It’s safe to say that “Houston, we’ve had a problem” is not something that space explorers love to hear. For decades now, NASA has spearheaded the exploration of the heavens through both manned and unmanned missions. The objective? To get insights into what lies in the great beyond.
Given the fact that Mars is a close neighbor of Earth, the red planet has elicited plenty of excitement among space enthusiasts. In a bid to quench some of this curiosity, several missions to Mars have been initiated. Some missions like the Curiosity rover expedition have attracted plenty of public interest over the years.
Eager to learn more about Mars, NASA recently launched a new space mission to the fourth planet from the sun. Aptly named InSight, the latest venture is expected to give us plenty of intel about the constitution of Mars.
Shortly after it touched down on Mars on November 26, 2018, NASA’s Mission Control center exploded in elation. In truth, the celebrations were justified, the latest venture was a milestone moment in human history for it was only the 8th time that we’ve been able to successfully land on Mars.
Being an acronym, InSight stands for Interior Exploration using Seismic Investigations, Geodesy and Heat Transport.
The InSight Mission Lander was deployed in the hopes of relaying data back to earth about Mars after gathering up information using a medical-like checkup.
Interestingly, this is the very first time that Mars’s interior has been closely studied with this much detail. Over the years, we’re set to learn more about the planet’s core, mantle, and the crust. This information is going to prove crucial to our understanding of the functioning of the red planet.
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You’ll be pleased to learn that NASA’s Insight Lander is photogenic. Specially designed with an in-house camera, the Insight Lander was able to make use of its robotic arm to extend out and capture itself in all its glory.
The image quickly made its rounds around the web and we were able to check out a closer look at Mars surface features. Fascinatingly, the “selfie” photograph consisted of a mosaic of 11 images. The same imaging technique previously deployed on NASA’s Curiosity rover mission. Essentially, all the images are added up and grouped to give one result after stitching.
NASA’s Mission Control team were also able to have a look at Insight’s “workspace”. This refers to the region that lies directly in front of the spacecraft. Spanning a couple of weeks, the scientists were able to able to carefully study the images and decide just where the instruments had to be positioned.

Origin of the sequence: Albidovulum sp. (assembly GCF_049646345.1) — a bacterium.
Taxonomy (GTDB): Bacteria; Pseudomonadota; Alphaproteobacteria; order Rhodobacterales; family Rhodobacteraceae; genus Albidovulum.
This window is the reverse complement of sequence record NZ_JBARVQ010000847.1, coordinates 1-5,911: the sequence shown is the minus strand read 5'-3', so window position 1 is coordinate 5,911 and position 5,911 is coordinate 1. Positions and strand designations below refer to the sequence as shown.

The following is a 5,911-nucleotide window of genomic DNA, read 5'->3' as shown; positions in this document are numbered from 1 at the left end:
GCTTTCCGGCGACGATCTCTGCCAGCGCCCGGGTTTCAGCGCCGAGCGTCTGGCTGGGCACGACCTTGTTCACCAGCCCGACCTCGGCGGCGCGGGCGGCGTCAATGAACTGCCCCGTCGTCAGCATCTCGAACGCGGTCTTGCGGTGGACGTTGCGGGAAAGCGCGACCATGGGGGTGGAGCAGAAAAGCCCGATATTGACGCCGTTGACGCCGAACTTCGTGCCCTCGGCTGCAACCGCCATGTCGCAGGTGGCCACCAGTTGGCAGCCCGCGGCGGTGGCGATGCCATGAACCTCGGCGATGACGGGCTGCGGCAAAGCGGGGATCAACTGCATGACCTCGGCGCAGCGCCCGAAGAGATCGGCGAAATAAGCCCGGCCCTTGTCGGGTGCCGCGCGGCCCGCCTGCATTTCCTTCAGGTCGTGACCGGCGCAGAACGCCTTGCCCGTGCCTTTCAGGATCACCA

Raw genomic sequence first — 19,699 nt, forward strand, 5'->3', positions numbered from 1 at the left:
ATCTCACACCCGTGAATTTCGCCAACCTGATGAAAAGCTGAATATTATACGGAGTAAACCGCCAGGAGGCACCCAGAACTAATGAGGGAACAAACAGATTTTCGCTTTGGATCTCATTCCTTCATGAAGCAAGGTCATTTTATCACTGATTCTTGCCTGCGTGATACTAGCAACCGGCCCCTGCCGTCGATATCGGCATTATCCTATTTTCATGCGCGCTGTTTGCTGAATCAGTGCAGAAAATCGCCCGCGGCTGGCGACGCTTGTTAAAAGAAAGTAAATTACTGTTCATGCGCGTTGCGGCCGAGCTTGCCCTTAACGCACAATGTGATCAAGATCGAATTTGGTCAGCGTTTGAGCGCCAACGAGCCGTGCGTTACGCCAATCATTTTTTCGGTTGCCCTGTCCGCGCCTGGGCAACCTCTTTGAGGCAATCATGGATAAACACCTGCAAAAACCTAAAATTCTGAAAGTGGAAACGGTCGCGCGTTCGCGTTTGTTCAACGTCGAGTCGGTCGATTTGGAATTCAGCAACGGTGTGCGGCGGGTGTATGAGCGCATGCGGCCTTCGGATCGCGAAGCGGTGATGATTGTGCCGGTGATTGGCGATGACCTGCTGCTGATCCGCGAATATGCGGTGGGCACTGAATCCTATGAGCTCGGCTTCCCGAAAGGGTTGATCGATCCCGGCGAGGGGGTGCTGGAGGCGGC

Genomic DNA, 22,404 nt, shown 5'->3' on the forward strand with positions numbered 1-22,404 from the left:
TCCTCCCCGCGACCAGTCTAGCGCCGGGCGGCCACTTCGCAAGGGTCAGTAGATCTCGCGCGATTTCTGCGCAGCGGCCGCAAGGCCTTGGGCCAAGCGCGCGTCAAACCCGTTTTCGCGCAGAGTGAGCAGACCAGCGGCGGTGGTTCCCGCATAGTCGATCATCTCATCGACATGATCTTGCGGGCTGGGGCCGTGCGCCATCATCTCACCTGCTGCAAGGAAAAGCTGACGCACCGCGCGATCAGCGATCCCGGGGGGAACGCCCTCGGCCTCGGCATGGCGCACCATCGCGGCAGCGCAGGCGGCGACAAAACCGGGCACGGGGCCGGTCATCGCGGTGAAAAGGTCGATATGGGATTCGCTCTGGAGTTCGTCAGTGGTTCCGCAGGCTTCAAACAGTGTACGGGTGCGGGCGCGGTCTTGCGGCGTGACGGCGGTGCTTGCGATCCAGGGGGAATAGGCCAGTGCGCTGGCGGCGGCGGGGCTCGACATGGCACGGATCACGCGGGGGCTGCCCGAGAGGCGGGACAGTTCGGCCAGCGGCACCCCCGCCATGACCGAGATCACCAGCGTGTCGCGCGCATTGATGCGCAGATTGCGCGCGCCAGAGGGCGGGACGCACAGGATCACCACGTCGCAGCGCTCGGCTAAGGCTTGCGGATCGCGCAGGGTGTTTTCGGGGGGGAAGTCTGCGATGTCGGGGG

The instruments in question were the seismometer and heat-flow probe. Since both of these instruments work best when they are next to the ground, it was essential that the scientists and engineers found a perfect location that didn’t contain rocks bigger than half an inch.
Remarkably, even before touchdown, the landing zone for the Insight Lander had been chosen. The region called Elysium Planitia was selected beforehand since it contains little rock material. Scientists believe that the region was formed after a meteor impact left a depression that later on filled up with sand.
Given this constitution, it provided just the right conditions for the Insight Lander to thrive and send back accurate data back to earth.
On April 6, 2019, a faint seismic signal was detected by the Insight Lander. This was a monumental occurrence since it represented the first time trembles were observed to originate from within Mars. At present, NASA scientists are sifting through the data to ascertain just the cause of the signal.
Despite registering the very first recorded Marsquake, the seismic event was too faint to provide NASA with concrete data about the interior mappings of Mars. Thankfully, one of Mars unique features is the fact that it contains an extremely quiet surface thus enabling the seismometer to pick up on even the faintest of rumbles.
This is in contrasts to earth’s surface which constantly experiences seismic noise thanks to the vagaries of weather and ocean tides. This admirable trait is one of Mars surface features which has favored exploration on the planet.
With the seismometer having been installed on December 19, 2019, scientists are hopeful that they’ll be able to learn plenty about Mars interior. The expectation is that the data obtained will prove instrumental in explaining just how other rocky worlds like the Moon and our very own Earth came into being.
Being a windy region, Elysium Planitia frequently experiences dust storms which tend to leave the Insight Lander dusty.
Having mentioned that, it’s worth pointing out that previous Mars explorations like the Opportunity rover were able to receive dust sediments on various occasions and get the dust completely blown away later on.
So far, the Insight Lander has been able to spot a single passing wind vortex. This event happened on February 1, when the two solar panels were able to receive tiny bumps in power which suggested that some fraction of dust had gotten blown away.
Over time, the wind actions on the planet are expected to provide scientists with data on the frequency of dust clearings. This is likely to play a vital part in the design of future unmanned spacecraft.
There’s plenty to be hopeful of as exploration continues on Mars. Thankfully, you don’t have to wait until the technology becomes available for manned exploration on the red planet.
At AstroReality, we’ve created augmented reality takes on what Mars looks like in the solar system. In the coming June, AstroReality is going to officially launch our MARS Pro model – with more detailed Mars surface feature for you to explore Mars with courage and curiosity. This 3D model of Mars is intuitive enough that you’ll be able to guide yourself around the planet and experience the wonders of our universe. Peep our collection today for a dose of inspiration!